Children have access to the internet and online communication at an age where they are not mature enough to understand the impact of their actions. Sharing too much information with the wrong person or in the wrong place can result in a serious privacy violation. There are many risks associated with online gaming, but just like anything else, it is the parents job to do their best to educate their child while also putting safety measures in place to catch them if they fall.

Ways to safe safe online

  1. Education is key: Engage in frequequent and open communication with your child about online safety as well as the possible risks lurking on the internet. Your child may be responsible, but even the most responsible individual can be fooled online.
  2. Remind your child that the internet is an anonymous space which means you can’t always trust what you are told: Ensure that your child understands that the person on the other side of the screen is hiding behind their computer screen and therefore may engage in inappropriate behavior. The anonymity enables people to behave badly or dangerously with others. The best thing they can do is stay aware and be truthful with you.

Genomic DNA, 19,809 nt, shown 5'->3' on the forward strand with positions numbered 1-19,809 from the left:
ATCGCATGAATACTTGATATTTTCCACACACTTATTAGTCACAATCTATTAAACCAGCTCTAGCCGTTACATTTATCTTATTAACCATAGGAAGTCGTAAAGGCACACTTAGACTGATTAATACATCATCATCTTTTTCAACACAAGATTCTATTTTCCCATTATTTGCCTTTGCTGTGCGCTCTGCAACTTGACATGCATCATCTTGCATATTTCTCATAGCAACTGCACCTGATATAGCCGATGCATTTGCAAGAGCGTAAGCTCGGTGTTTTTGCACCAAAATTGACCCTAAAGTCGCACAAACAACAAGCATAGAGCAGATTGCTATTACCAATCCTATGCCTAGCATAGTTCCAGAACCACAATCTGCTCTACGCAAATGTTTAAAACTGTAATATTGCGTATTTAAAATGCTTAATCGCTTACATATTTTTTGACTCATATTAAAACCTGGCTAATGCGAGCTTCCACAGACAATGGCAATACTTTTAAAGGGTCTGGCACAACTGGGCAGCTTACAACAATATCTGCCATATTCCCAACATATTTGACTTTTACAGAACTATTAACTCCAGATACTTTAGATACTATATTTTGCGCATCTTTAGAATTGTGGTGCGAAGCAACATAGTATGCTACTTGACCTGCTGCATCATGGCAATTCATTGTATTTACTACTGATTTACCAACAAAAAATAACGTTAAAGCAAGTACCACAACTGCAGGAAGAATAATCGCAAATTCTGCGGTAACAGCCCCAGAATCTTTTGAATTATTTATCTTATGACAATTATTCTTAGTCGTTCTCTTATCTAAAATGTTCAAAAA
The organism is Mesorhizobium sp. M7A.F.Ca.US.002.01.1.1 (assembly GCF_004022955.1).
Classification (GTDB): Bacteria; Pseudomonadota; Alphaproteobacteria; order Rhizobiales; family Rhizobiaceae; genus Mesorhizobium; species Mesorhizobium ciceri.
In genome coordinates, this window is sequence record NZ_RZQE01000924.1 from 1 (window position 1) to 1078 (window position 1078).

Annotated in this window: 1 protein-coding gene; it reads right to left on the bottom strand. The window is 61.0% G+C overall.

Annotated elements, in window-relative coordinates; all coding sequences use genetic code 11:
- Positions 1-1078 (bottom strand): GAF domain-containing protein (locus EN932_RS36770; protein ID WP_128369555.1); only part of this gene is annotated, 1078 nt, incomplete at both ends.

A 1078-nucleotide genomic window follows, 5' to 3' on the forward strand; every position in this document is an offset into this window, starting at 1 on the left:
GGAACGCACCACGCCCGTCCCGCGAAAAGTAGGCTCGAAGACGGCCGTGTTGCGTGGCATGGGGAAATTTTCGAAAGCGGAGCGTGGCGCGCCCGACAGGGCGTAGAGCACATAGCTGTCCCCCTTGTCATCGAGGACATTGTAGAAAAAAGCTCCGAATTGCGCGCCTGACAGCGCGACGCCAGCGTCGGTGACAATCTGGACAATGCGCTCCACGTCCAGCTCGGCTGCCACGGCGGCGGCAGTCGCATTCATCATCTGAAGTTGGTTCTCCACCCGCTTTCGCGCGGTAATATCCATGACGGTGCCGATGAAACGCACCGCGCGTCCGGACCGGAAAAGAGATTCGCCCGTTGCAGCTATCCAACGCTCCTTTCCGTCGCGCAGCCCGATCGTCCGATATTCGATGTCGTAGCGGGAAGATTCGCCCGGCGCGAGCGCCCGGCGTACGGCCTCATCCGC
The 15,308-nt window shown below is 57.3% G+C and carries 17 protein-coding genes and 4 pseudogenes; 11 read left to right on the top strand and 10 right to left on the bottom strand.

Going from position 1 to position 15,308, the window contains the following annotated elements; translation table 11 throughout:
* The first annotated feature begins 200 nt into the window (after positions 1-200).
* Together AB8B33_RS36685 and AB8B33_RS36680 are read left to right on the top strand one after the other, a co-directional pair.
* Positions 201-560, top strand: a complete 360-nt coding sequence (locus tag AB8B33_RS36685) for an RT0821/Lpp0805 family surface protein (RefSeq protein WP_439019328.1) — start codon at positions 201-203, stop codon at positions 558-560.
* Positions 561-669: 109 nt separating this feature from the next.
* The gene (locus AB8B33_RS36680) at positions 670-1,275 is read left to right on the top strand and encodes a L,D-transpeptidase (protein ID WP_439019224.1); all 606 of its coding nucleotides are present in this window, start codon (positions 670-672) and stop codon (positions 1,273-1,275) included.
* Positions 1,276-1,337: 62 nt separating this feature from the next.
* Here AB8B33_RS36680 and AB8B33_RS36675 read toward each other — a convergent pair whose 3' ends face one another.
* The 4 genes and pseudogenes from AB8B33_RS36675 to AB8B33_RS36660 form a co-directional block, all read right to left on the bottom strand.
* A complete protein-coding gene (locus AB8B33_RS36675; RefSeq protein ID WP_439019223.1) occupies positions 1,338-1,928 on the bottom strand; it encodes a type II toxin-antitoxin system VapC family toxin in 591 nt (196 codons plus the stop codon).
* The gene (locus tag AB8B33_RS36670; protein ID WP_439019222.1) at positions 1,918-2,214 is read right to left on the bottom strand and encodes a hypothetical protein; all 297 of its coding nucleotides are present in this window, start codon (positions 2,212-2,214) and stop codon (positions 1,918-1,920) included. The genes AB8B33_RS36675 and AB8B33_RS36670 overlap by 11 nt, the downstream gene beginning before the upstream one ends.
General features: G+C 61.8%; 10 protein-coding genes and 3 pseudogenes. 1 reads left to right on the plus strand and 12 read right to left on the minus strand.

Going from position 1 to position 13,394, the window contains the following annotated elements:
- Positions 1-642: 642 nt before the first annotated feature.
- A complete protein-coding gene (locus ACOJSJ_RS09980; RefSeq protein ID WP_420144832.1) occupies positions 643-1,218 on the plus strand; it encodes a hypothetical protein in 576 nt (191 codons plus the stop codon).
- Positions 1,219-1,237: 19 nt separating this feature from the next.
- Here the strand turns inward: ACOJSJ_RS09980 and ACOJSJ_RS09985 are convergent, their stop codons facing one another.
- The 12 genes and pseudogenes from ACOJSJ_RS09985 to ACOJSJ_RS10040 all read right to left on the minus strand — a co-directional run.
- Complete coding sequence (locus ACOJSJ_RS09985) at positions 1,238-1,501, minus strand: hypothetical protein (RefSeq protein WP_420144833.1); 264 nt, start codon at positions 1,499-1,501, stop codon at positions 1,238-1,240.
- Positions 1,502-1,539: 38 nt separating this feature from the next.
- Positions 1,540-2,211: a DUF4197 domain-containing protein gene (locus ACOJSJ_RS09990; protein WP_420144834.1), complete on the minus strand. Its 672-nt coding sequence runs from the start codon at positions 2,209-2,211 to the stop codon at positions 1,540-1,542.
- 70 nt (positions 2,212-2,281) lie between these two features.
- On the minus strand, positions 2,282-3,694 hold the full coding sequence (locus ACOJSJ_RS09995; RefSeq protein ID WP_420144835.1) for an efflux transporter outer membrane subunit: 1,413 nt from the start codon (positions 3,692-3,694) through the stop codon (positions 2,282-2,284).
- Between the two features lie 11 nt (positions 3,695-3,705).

3. Help your child set up their account safely: They shouldn’t use any private or personal information in their public profile. Make sure your child’s username does not include anything that discloses who they are. Use parental controls on their accounts to limit communication etc. if that if what you feel is best for your child.
  4. Stop the spread: If your child is part of a cyberbullying situation, remind them to tell you immediately. If they see something happen, encourage them to stop the spread and to stand up for themselves and others.
  5. Use a monitoring software to catch them when they fall: There are many softwares that you can use to help support you on your digital parenting journey. As they say, it takes a village and we all need support along the way. When it comes to gaming, try a software like ProtectMe that will monitor your child’s in-game communication while maintaining their privacy. ProtectMe sends you alerts when your child comes in contact with an online threat so that you can deal with it appropriately. Try ProtectMe for free for 30 days.

Discussion Questions

  1. Have you ever been cyberbullied or witnessed cyberbullying online? What did you do?
  2. Do you talk to strangers online? Have you ever shared any personal information with them?
  3. What do you do when you encounter a situation online that makes you feel uncomfortable? Do you know where to go for help?
  4. Would you enjoy video games if you weren’t social with your friends?
  5. Would you be ok with a monitoring software on your computer if it helped to keep you safe?




Jenna Greenspoon is the Head of Parenting at Kidas, a technology company focused on developing anti-cyberbullying and predator protection software for PC games.